Linda Spalding joins us to celebrate the publication of A Reckoning, a sweeping historical epic of slavery, emancipation, and the American west.
“What a brilliant and harrowing book! Everyone thinks they know the epic story of early nineteenth-century America, of the covered wagons and the way west; A Reckoning will persuade you that you don’t. For one thing, it is the story of families—for another, it was written over the politics of slavery. Riverboats, rutted forest roads, slave catchers, con men, sick mules, broken axles, lost children. There is something of Mark Twain in this telling and something of Willa Cather, a narrative as ingenious in its mix of points of view as Faulkner’s As I Lay Dying and full of enough to keep anyone turning pages. And at the heart of it is the portrait of a remarkably strong woman and a painfully rich portrait of a marriage and a family.” —Robert Hass
About A Reckoning:
A richly evocative and important novel about what happens to a Virginia family that must come to terms with their slave-owning past as the Civil War approaches and an abolitionist visits their plantation, throwing it into turmoil and eventually sending the family West.
It is 1855. The thousand-acre Dickinson farm on the Virginia-Kentucky border is run by two brothers--Benjamin, who owns the land, and John, a circuit-riding Methodist preacher, who manages the land and the sale of cotton and brandy. When a naturalist arrives asking questions about birds and plants, he's invited to stay--but his real mission is to distribute maps, compasses, and knives to the slaves, who then begin to escape, causing chaos on the farm and bitterness between the brothers. We follow one half of the family as they head for the Kansas Territory and we follow one of the runaway slaves as he travels to freedom in Canada. Both journeys are full of electrifying incident, near escapes, and the astonishing beauty of undefiled America. Throughout, the characters contend with eternal vicissitudes and the pleasures of family and friends, and sometimes loneliness, but they must all finally come to a reckoning with America's original sin: slavery.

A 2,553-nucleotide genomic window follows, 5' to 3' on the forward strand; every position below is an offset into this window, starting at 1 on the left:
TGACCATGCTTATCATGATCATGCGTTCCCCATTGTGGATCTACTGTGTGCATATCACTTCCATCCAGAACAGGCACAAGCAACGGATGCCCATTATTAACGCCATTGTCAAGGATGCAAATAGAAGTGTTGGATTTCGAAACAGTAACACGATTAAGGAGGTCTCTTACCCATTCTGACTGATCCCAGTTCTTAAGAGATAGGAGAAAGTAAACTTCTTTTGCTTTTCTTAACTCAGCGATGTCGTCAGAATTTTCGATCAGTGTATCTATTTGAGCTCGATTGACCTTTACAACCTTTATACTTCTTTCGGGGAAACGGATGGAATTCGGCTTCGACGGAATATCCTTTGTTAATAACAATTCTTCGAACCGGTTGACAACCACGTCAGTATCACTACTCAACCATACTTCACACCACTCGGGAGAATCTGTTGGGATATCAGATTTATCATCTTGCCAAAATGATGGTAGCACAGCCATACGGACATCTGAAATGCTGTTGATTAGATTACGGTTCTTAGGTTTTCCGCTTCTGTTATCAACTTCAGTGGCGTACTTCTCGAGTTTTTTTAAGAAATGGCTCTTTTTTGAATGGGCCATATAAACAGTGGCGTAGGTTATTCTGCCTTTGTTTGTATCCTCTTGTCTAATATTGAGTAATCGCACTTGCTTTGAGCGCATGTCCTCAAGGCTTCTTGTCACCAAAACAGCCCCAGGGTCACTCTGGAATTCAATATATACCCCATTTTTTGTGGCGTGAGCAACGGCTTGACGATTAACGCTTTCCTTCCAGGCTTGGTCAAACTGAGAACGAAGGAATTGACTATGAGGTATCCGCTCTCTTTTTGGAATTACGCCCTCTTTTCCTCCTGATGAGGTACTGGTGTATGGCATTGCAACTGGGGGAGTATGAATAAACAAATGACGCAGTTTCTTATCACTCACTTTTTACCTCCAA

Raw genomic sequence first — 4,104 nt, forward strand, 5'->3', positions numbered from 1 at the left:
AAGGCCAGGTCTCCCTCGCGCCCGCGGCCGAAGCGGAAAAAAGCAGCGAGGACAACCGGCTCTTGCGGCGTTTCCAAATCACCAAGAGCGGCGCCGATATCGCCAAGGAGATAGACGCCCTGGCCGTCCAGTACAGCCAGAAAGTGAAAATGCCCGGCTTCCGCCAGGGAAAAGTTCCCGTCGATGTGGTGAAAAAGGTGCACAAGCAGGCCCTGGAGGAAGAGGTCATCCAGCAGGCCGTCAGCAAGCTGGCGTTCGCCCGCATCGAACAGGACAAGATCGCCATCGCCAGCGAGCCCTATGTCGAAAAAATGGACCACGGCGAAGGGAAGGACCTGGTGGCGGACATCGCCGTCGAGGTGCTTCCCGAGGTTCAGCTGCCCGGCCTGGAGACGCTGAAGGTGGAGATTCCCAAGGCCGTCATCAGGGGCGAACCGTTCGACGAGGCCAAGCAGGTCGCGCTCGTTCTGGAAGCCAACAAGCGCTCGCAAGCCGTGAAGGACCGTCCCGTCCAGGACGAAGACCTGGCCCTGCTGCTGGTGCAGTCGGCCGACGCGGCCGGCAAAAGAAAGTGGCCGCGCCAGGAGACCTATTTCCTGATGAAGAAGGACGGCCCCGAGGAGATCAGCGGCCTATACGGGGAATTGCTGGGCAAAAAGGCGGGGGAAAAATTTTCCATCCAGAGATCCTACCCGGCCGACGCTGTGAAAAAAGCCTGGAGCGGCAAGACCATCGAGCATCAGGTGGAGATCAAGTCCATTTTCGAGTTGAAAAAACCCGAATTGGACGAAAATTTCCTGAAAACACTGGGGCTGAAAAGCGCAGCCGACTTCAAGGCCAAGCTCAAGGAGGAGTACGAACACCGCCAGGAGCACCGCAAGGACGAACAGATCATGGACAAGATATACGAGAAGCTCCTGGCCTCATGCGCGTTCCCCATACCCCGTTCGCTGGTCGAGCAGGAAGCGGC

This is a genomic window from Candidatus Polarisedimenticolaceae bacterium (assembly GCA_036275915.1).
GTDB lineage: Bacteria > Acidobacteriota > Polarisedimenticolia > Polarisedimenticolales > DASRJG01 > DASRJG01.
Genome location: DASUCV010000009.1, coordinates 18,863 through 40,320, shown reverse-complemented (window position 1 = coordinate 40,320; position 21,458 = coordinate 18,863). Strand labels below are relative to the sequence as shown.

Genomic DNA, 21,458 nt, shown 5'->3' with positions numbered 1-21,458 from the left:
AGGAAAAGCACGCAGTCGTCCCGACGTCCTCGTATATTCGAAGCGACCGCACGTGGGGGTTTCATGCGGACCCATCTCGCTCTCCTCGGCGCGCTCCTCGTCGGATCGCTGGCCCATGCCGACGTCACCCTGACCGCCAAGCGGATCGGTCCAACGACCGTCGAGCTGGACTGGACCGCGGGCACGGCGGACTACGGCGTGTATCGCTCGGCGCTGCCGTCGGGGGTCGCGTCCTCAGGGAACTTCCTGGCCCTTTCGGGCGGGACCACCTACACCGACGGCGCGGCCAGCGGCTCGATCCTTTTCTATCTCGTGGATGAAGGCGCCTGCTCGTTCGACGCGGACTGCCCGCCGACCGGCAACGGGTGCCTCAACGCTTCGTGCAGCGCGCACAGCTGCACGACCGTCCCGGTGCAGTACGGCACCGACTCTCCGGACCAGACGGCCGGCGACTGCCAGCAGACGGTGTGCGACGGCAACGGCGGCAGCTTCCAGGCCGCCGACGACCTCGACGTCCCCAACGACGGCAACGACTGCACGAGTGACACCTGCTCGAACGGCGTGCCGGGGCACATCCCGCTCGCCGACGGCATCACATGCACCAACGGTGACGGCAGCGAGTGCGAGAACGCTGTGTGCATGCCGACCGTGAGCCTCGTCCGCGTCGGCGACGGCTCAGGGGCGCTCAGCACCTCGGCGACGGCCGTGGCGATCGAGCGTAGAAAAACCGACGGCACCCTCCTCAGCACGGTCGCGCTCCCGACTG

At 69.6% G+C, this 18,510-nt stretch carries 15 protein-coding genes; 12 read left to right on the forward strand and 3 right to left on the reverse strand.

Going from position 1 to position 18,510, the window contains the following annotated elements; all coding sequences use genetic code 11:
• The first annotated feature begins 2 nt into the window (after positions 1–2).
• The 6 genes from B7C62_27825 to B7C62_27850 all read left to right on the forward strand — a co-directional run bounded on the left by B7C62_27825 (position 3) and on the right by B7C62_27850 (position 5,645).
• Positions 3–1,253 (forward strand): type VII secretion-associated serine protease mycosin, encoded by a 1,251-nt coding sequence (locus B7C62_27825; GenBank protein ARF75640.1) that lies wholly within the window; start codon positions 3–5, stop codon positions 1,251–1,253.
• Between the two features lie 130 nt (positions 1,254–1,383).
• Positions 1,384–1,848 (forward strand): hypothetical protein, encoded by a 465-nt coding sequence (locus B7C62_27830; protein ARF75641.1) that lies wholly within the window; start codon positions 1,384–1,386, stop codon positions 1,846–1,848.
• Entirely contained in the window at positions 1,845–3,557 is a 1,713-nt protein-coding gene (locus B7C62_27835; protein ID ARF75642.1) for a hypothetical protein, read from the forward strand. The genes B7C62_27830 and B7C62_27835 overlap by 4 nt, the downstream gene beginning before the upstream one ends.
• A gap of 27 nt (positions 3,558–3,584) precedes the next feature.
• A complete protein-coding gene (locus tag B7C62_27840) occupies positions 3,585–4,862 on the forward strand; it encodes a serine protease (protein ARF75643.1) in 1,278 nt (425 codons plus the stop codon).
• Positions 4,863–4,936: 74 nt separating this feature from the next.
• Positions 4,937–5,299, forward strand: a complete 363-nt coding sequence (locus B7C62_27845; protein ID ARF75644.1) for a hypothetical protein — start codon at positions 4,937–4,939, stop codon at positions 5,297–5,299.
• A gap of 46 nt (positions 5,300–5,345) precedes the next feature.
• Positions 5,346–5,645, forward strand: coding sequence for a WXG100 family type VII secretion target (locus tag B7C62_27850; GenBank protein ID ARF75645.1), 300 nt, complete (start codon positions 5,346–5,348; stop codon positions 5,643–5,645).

About Linda Spalding:
Linda Spalding was born in Kansas and lived in Mexico and Hawaii before immigrating to Canada in 1982. She is the author of four critically acclaimed novels, The Purchase (awarded Canada's Governor General's Literary Award), Daughters of Captain Cook, The Paper Wife, and (with her daughter Esta) Mere. Her nonfiction includes A Dark Place in the Jungle, Riska: Memories of a Dayak Girlhood, and Who Named the Knife. In 2003 Spalding received the Harbourfront Festival Prize for her contribution to the Canadian literary community. She lives in Toronto, where she is an editor at Brick magazine.